Open Source Rough Justice

from the vigilantes-and-justice dept

As legal scholar Yochai Benkler is fond of pointing out, there are three main ways of providing public goods. You can create property-like rights, as we've traditionally done with intellectual property or emissions vouchers, in order to more fully internalize the costs and benefits of their provision. Government can provide the good directly, as in the case of national security. Or, especially in a world of cheap computing and ubiquitous connectivity, you can rely on distributed peer production, a method most often associated with software. But as a pair of articles in the Los Angeles Times make clear, peer production can also take over such archetypally governmental functions as punitive enforcement of the social contract. The Times recounts the sad tale of Megan Meier, a Missouri teen who killed herself last year after the vindictive parents of a neighbor girl fabricated an online persona, "Josh Evans," who struck up a MySpace friendship with the girl, then cruelly ended it. The adult's actions, however, don't appear to have been criminal — presumably because any statute that sought to limit such speech would quickly run into First Amendment difficulties. But, perhaps poetically, community members have used the Internet to exact their own form of rough justice:

In an outburst of virtual vigilantism, readers of blogs such as and have posted the Drews' home address, phone numbers, e-mail addresses and photographs. Dozens of people allegedly have called local businesses that work with the family's advertising booklet firm, and flooded the phone lines this week at the local Burlington Coat Factory, where Curt Drew reportedly works.

There's plenty of precedent for this sort of distributed posse formation: In the now infamous stolen Sidekick case, Internet users mobilized to locate and hound people who had found (and were refusing to return) a lost mobile device. A student in China, known as the "Bronze Moustache," had to drop out of his university after outraged users answered the call of a distressed husband accusing him of having an affair with the man's wife.

In a way, this is a validation of the characterization of the Net as a "global village": Formal, governmental enforcement mechanisms are a substitute for older reputation-based methods that use social pressure and shunning as primary sanctions — methods that had become impractical as social cooperation expanded beyond the village level. But it may be worth worrying whether the resurgence of this sort of social sanction doesn't leave some desirable procedural checks by the wayside — especially since it's hard to determine who's accountable for the actions of a distributed mob, where it may be that no one individual's actions rise to the level of harassment.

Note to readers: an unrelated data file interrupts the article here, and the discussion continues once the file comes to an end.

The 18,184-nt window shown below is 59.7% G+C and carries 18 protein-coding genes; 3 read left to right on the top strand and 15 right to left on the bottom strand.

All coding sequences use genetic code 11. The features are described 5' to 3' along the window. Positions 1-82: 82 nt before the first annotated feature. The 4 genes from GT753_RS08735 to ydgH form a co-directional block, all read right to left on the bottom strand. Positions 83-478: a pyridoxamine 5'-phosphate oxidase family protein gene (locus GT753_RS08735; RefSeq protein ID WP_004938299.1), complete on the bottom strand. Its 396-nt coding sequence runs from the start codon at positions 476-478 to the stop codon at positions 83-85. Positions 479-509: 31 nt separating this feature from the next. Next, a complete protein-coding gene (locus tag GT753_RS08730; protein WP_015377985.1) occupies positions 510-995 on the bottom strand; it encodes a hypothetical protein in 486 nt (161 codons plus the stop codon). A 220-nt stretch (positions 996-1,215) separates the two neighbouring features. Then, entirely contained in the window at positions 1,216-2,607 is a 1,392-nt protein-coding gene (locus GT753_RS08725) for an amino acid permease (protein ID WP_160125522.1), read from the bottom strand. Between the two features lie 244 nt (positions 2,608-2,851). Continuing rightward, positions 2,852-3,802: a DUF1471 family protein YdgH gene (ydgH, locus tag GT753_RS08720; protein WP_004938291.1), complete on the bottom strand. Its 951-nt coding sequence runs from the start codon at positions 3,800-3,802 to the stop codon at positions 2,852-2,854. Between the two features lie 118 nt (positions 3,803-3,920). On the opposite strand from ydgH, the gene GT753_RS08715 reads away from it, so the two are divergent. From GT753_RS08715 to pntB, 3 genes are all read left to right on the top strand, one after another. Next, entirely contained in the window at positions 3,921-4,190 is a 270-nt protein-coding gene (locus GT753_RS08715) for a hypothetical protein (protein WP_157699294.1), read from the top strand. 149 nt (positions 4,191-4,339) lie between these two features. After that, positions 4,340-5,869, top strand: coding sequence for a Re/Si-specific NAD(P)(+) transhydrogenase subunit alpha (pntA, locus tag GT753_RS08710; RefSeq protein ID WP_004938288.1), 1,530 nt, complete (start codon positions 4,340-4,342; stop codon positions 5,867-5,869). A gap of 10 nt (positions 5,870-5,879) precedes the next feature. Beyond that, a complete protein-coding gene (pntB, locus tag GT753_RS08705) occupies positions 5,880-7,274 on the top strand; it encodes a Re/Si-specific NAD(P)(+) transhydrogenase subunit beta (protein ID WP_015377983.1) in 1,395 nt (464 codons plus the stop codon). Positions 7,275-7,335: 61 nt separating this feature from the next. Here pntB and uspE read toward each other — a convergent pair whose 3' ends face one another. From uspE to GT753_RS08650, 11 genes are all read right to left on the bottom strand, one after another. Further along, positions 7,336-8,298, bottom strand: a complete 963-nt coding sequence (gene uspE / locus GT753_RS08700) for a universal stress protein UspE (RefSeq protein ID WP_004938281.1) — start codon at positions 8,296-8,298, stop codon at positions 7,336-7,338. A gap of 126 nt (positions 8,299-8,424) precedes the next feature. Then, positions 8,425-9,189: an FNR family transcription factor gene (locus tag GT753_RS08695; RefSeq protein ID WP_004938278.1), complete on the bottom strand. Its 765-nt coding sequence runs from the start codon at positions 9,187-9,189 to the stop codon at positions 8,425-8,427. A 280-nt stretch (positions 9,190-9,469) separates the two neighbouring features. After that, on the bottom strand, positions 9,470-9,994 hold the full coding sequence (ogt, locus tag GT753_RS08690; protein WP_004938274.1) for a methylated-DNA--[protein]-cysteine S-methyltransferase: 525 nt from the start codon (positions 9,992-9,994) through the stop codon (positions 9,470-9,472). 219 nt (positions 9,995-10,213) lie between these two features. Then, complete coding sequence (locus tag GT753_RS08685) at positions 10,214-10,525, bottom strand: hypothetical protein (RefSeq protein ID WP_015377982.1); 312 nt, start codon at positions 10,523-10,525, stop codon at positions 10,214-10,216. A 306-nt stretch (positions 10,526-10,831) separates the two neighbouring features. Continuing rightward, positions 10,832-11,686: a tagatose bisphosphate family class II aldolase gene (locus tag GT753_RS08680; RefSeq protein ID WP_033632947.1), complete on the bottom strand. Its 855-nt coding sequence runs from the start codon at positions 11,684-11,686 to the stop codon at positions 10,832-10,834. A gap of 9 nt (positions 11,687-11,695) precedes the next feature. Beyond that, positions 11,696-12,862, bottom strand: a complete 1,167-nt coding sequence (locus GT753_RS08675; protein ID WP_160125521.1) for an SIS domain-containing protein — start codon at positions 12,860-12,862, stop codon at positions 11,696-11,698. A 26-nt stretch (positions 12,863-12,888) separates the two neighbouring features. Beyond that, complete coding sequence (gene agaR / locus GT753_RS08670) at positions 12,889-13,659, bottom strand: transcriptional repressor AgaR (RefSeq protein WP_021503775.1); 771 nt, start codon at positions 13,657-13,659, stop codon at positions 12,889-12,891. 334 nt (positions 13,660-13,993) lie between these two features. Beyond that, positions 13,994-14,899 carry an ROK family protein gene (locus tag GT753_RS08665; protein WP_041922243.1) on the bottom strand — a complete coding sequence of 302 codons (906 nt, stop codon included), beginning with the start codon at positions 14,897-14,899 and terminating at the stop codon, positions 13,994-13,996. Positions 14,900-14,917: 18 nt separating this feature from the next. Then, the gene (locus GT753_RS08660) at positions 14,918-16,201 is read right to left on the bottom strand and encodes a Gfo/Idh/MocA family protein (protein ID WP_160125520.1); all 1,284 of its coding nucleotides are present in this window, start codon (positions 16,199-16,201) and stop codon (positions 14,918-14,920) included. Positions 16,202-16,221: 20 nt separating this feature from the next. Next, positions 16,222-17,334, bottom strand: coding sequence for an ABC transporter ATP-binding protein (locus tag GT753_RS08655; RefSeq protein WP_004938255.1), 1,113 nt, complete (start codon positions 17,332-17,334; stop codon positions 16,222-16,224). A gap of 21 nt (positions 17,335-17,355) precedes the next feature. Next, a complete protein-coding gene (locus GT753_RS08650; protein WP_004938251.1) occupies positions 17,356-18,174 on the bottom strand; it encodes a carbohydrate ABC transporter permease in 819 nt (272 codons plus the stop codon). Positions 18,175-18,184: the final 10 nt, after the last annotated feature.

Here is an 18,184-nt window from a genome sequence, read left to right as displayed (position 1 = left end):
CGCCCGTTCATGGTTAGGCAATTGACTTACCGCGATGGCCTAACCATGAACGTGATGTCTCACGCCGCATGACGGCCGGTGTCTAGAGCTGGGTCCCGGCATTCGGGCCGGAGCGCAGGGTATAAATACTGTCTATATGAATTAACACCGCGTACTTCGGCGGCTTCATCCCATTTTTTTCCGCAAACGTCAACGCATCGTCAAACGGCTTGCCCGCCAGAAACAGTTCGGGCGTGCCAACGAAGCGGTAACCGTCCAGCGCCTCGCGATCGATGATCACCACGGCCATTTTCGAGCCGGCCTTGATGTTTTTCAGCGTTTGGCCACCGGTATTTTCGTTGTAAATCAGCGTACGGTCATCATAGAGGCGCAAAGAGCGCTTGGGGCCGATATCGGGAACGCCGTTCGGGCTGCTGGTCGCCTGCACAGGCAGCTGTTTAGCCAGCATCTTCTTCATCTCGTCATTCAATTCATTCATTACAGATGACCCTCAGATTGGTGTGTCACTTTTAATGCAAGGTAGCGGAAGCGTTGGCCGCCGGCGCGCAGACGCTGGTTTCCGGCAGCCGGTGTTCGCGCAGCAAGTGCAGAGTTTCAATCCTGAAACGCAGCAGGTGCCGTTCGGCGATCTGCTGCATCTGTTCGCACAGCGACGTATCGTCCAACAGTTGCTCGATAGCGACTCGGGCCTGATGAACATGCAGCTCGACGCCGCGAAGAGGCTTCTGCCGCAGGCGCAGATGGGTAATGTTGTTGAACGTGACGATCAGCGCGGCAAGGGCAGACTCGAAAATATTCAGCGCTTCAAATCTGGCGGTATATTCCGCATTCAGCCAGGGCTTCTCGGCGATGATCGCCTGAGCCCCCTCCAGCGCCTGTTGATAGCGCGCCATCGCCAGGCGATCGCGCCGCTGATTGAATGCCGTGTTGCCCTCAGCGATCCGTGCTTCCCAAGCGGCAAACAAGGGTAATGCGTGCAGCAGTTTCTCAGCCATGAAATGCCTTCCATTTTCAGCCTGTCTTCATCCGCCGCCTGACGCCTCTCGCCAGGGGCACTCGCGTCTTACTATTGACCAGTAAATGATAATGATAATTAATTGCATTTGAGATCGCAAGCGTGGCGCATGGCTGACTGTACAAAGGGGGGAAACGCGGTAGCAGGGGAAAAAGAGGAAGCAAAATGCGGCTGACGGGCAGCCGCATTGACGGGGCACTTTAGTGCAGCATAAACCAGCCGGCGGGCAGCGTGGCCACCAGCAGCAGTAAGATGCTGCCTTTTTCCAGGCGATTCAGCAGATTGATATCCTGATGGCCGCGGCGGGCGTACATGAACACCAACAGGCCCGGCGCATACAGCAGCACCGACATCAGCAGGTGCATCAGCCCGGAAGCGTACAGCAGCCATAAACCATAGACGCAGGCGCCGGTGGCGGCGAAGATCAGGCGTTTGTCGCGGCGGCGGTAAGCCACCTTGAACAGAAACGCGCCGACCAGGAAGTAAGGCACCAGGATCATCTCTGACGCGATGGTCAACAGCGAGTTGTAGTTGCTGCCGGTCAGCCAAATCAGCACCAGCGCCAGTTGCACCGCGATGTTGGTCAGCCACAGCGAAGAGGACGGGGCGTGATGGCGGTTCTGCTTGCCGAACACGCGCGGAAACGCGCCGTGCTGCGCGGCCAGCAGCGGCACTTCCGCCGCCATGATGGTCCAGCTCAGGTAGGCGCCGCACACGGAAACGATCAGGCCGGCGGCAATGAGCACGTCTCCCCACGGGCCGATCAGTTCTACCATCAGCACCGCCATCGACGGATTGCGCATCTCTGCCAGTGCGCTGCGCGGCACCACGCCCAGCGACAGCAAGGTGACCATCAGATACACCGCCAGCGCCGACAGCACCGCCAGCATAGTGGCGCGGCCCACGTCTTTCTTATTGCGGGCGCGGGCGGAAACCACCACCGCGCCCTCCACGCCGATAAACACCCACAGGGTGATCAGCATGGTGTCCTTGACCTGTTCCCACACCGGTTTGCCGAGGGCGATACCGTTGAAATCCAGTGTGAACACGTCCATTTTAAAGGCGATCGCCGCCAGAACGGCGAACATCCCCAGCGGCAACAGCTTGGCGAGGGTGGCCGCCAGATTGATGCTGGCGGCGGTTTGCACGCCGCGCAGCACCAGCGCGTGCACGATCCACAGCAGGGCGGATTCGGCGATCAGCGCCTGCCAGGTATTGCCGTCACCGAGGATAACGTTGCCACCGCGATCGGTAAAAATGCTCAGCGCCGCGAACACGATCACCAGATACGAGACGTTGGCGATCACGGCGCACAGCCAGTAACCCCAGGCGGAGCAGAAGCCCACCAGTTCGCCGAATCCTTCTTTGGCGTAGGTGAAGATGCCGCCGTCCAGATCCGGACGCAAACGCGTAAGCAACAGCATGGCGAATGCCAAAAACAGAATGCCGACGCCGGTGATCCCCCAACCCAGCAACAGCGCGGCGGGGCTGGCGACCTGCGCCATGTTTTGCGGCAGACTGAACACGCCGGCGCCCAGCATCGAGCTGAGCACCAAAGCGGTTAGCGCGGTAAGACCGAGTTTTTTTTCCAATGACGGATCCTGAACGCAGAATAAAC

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Comments on “Open Source Rough Justice”

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Max Hansen (user link) says:

Virtual Lynch Mobs

Glad to hear your note of caution.

I watched a mob form this past summer on YouTube, as a chorus of voices called for the expulsion of LisaNova (at the time the 9th most subscribed YT channel) for spamming. What had she done? She’d sent unsolicited emails to attract attention to a video she was preparing to do on the subject of… spamming.

I was ambivalent about what LisaNova had done. I was disgusted (sans ambivalence) with the mob mentality. Lisa had spammed. But was she in the same league with porn spammers? Absolutely not. She did it exactly twice and with a specific end in mind, as part of the overall “entertainment act” of which the video was the other part.

It was a fascinating episode. I made a video about it. Called “Where Comment Spam Goes to Die”, it’s on my channel “maxhansen” on YouTube.

Memorabilia says:

If people want to belong to a society, on line or otherwise, they’ll have to adhere to that society’s rules. Nothing says they have to belong, or that they’re entitled to belong.

Our actions not only (may) have legal repercussions but they have social repercussions as well. The Myspace parents deserved to be shunned. Their actions were in a public, albeit virtual, place and that invites public comment. I can find no fault with someone who witnessed or read about their actions and then emailed or called them with condemning comments.

Don’t want to be universally reviled for your actions or lack of character? Behave appropriately. If I was a business that delt with the Drew’s advertising company, I’d be happy to have been informed that I was doing business with such horrible people. I wouldn’t knowingly support a company that was run by such. Had I been a customer, I would have cancled and told them why.

It’s more odd to suggest that an online presence is an entitlement to act in ways that we know would have concequences if done in the “real” world.

lar3ry says:

First amendment doesn't mean no accountability

Just like you are not allowed to yell “Fire!” in a crowded theater, a person should be held accountable for their actions online.

I just don’t want to see the rules tightened to the effect that simply saying “I hate CompanyXYZ because…” will make you liable to damages. I’ve always felt that a single person “damaging” a company is laughable–especially if that person is simply a customer, anyway. However, even those “I hate [insert-name-of-ex]” postings should be allowed.

And, I also realize that if you start putting limits on what people can do, then you slide down the proverbial “slippery slope” where people can say, “well, if harassment is no longer allowed, then we might want to redefine Internet Flash Mobs as harassment to the businesses targeted.”

I’ve seen mob mentality express itself on sites like Slashdot. One of the first cases I witnessed was a story about an interview with a spammer who freely admitted what he was and how he has no regrets about it, and some commenter discovered that person’s home address, published it, and many people helpfully “subscribed” this person to massive amounts of postal “offers.” While I agree that the point they were making was ironic, it bothered me a little because we only had the word of one or two people that the person they targeted was actually the spammer. Also, signing up for things in other people’s names is technically illegal (to do this, you need to impersonate the target). This “punishment” also extended to the postal service, which had to deliver incredible amounts of mail to the targeted person’s house.